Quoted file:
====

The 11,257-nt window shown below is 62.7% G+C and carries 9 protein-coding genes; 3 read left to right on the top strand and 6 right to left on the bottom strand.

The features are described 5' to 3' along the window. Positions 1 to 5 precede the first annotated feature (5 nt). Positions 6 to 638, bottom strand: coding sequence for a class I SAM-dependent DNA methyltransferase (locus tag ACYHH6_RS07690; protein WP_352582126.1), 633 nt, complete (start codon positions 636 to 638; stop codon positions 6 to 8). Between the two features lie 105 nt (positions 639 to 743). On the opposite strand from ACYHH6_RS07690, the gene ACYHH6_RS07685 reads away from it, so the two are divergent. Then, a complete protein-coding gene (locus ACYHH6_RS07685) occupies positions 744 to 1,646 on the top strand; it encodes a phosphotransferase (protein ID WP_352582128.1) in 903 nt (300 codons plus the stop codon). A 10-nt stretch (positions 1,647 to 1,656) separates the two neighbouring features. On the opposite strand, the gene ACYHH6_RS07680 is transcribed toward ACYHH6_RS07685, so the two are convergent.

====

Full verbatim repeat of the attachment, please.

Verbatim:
The 11,257-nt window shown below is 62.7% G+C and carries 9 protein-coding genes; 3 read left to right on the top strand and 6 right to left on the bottom strand.

The features are described 5' to 3' along the window. Positions 1 to 5 precede the first annotated feature (5 nt). Positions 6 to 638, bottom strand: coding sequence for a class I SAM-dependent DNA methyltransferase (locus tag ACYHH6_RS07690; protein WP_352582126.1), 633 nt, complete (start codon positions 636 to 638; stop codon positions 6 to 8). Between the two features lie 105 nt (positions 639 to 743). On the opposite strand from ACYHH6_RS07690, the gene ACYHH6_RS07685 reads away from it, so the two are divergent. Then, a complete protein-coding gene (locus ACYHH6_RS07685) occupies positions 744 to 1,646 on the top strand; it encodes a phosphotransferase (protein ID WP_352582128.1) in 903 nt (300 codons plus the stop codon). A 10-nt stretch (positions 1,647 to 1,656) separates the two neighbouring features. On the opposite strand, the gene ACYHH6_RS07680 is transcribed toward ACYHH6_RS07685, so the two are convergent.